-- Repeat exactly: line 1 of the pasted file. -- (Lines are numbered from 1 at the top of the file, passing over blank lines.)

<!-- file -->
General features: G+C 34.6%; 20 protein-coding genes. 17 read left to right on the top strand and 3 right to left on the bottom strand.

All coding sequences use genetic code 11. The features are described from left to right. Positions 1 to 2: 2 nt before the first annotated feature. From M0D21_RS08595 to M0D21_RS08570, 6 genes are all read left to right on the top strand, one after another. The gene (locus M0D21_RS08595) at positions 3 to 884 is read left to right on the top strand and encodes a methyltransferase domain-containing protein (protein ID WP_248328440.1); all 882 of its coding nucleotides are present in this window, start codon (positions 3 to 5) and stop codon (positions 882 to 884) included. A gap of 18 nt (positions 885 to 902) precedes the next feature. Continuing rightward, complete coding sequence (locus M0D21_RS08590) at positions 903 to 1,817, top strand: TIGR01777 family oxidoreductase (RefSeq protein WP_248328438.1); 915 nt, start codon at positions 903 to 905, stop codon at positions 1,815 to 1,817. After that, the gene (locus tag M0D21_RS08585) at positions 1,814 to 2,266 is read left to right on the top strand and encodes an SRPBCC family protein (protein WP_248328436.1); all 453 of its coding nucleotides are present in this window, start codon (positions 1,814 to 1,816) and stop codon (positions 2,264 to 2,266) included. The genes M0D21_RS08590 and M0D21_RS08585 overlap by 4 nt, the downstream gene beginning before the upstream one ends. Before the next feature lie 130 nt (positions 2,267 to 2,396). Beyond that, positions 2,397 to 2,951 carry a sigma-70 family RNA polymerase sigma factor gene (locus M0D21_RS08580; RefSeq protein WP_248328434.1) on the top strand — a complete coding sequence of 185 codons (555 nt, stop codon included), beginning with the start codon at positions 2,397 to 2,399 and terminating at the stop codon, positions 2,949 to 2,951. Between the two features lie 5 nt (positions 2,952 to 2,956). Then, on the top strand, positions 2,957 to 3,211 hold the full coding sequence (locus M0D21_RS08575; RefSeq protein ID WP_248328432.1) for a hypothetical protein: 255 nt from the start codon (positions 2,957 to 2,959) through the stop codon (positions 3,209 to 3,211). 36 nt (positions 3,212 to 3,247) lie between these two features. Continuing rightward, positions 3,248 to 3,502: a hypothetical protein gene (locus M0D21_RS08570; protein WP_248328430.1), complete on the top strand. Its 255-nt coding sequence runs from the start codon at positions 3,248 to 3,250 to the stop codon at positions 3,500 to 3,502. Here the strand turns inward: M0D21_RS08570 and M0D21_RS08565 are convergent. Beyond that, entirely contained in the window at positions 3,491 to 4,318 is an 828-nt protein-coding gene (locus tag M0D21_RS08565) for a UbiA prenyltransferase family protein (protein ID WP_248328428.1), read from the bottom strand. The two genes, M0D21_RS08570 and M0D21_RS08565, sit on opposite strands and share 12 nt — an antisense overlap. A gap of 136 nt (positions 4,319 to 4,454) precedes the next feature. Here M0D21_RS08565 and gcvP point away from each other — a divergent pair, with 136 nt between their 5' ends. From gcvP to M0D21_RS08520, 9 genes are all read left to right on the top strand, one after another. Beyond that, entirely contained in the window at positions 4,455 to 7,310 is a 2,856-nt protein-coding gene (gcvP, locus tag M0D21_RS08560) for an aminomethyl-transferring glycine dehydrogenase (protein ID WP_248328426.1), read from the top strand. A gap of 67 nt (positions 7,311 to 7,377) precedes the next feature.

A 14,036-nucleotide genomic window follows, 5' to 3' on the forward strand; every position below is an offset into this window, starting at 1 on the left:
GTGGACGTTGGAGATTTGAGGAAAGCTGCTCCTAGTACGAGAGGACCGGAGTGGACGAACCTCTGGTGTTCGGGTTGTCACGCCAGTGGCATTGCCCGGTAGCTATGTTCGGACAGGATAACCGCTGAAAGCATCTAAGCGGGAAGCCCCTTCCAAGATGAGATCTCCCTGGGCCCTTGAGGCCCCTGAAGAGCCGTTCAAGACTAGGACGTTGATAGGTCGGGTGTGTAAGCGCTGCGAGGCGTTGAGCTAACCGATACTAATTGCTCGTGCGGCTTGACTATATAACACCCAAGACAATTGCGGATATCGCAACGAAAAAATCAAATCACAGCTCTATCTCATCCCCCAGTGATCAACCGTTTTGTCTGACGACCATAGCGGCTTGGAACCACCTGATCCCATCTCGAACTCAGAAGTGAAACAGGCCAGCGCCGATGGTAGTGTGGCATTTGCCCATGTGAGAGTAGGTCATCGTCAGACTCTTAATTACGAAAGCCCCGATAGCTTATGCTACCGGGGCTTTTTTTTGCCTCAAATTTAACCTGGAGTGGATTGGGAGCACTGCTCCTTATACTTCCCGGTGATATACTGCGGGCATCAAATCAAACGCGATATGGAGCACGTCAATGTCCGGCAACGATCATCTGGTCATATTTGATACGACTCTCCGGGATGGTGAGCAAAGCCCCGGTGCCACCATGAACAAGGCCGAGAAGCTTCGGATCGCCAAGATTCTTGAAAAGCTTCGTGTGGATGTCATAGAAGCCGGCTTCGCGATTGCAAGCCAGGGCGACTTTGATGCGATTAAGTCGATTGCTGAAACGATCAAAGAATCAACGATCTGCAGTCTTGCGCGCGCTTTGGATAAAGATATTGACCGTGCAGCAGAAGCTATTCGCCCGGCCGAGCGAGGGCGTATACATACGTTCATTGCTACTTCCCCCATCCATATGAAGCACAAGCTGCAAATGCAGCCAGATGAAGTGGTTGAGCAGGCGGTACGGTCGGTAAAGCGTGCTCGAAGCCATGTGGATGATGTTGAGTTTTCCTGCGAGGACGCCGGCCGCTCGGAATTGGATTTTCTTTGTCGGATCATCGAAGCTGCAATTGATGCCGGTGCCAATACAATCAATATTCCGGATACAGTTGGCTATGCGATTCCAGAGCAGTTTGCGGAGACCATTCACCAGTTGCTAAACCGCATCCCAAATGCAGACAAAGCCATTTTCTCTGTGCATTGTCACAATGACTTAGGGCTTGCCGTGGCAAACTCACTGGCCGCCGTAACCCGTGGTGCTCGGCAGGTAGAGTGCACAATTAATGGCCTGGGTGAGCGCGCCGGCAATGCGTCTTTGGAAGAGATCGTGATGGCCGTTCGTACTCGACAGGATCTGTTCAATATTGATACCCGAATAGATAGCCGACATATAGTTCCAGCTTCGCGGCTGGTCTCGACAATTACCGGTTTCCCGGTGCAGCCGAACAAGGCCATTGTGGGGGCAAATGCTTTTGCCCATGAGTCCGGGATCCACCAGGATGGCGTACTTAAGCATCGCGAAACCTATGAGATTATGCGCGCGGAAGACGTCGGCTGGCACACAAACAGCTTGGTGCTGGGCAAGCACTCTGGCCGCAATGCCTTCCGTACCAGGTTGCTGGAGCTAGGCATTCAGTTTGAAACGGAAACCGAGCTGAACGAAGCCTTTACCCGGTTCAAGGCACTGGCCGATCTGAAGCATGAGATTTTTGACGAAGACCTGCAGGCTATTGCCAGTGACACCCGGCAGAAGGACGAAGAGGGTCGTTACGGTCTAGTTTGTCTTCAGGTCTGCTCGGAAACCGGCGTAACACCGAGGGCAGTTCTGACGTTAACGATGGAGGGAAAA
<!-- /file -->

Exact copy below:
General features: G+C 34.6%; 20 protein-coding genes. 17 read left to right on the top strand and 3 right to left on the bottom strand.